The microstructure of the wind-disturbed water surface, characterized by surface-slope and surface-curvature distributions, is studied in a laboratory tank with a newly developed optical instrument. Some features of these distributions under various wind and wave conditions are systematically presented. It is also shown that wind waves arise at about the time when the airflow boundary layer becomes turbulent. At lower wind velocities, the formation of parasitic waves causes a skewed slope distribution; at high wind velocities, the wave breaking causes a peaked slope distribution. With a turbulent wind, similar variation of the mean-square slope with the shear velocity is shown in the present laboratory results and in older oceanic data, suggesting that the laboratory facility may be able to simulate the microstructure of the air–sea interface.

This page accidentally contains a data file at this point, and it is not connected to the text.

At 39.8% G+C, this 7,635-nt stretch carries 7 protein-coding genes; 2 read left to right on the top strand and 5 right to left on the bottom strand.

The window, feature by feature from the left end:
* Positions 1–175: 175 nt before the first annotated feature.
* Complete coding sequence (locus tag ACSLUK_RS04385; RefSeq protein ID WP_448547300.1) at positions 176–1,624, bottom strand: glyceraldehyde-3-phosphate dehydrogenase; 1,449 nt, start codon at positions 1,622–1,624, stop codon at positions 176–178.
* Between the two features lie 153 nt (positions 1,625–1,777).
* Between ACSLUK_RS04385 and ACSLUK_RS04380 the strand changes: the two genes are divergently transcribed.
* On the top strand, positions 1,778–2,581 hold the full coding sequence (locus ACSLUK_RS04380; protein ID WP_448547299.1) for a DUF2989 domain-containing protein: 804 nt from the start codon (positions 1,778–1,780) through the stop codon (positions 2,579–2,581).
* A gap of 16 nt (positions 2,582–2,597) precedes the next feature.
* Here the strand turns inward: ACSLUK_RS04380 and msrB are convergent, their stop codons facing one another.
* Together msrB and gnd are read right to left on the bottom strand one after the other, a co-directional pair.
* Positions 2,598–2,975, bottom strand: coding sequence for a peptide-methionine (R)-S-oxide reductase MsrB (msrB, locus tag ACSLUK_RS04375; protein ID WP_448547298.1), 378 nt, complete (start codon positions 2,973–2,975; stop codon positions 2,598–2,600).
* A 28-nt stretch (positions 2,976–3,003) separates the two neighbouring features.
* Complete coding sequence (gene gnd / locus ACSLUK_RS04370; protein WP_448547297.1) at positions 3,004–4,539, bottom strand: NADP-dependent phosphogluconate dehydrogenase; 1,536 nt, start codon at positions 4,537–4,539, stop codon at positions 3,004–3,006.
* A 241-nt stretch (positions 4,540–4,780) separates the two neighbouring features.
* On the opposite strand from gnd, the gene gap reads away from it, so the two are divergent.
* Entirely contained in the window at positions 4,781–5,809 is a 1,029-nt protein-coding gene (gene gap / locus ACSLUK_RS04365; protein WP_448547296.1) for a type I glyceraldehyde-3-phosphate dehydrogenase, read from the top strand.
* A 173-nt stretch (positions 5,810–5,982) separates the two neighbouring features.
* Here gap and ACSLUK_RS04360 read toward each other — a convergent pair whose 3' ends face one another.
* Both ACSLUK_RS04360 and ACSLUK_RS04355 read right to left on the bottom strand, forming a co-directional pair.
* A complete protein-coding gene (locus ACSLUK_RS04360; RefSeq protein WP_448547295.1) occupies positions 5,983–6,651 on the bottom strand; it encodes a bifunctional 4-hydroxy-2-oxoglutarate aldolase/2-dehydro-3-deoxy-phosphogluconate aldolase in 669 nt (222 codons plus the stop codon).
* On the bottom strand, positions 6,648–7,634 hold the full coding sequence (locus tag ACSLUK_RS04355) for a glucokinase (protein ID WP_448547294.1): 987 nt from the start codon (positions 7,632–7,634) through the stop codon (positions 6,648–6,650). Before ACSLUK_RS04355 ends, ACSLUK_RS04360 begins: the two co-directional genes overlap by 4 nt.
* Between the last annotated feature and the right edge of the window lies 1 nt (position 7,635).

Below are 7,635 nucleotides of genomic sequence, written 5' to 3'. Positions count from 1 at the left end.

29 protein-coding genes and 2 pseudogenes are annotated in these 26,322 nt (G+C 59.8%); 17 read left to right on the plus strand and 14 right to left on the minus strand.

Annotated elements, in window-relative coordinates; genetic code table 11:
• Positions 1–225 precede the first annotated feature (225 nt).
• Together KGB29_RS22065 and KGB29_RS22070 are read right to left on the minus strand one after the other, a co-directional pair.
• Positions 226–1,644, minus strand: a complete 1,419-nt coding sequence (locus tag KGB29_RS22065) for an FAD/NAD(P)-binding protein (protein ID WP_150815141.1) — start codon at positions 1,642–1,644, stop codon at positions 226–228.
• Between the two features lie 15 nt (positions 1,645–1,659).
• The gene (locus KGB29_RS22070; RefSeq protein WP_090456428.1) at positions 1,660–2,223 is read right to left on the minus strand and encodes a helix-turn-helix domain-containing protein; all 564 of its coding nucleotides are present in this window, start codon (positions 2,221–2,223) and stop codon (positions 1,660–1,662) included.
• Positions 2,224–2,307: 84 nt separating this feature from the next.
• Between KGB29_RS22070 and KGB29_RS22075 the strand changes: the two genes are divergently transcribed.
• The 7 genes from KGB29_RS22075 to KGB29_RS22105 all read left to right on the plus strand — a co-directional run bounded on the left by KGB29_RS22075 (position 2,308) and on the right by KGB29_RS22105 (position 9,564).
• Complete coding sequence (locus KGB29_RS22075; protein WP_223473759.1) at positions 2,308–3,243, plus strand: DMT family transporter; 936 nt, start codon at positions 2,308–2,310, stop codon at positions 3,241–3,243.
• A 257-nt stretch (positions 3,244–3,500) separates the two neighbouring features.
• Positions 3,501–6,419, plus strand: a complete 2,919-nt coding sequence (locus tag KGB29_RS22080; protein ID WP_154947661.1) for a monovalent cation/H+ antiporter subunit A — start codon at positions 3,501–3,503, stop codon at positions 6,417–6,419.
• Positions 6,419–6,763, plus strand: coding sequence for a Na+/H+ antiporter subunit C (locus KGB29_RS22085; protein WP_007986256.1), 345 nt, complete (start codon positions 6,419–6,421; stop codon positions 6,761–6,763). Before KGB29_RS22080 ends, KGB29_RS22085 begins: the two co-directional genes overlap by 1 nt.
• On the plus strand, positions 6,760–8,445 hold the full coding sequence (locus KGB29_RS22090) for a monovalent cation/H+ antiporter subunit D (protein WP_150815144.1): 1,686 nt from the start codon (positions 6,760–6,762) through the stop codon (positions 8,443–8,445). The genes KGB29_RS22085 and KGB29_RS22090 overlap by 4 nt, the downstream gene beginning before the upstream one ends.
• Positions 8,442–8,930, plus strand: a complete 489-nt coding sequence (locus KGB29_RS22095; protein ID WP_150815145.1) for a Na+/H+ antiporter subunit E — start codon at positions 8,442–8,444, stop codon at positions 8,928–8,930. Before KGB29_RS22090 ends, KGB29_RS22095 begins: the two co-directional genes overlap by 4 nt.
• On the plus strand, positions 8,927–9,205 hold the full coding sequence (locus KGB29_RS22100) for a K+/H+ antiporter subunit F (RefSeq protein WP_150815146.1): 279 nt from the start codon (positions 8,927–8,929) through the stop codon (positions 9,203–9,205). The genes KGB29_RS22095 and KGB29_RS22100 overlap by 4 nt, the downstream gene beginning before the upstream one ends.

© 1971 Optical Society of AmericaFull Article | PDF Article
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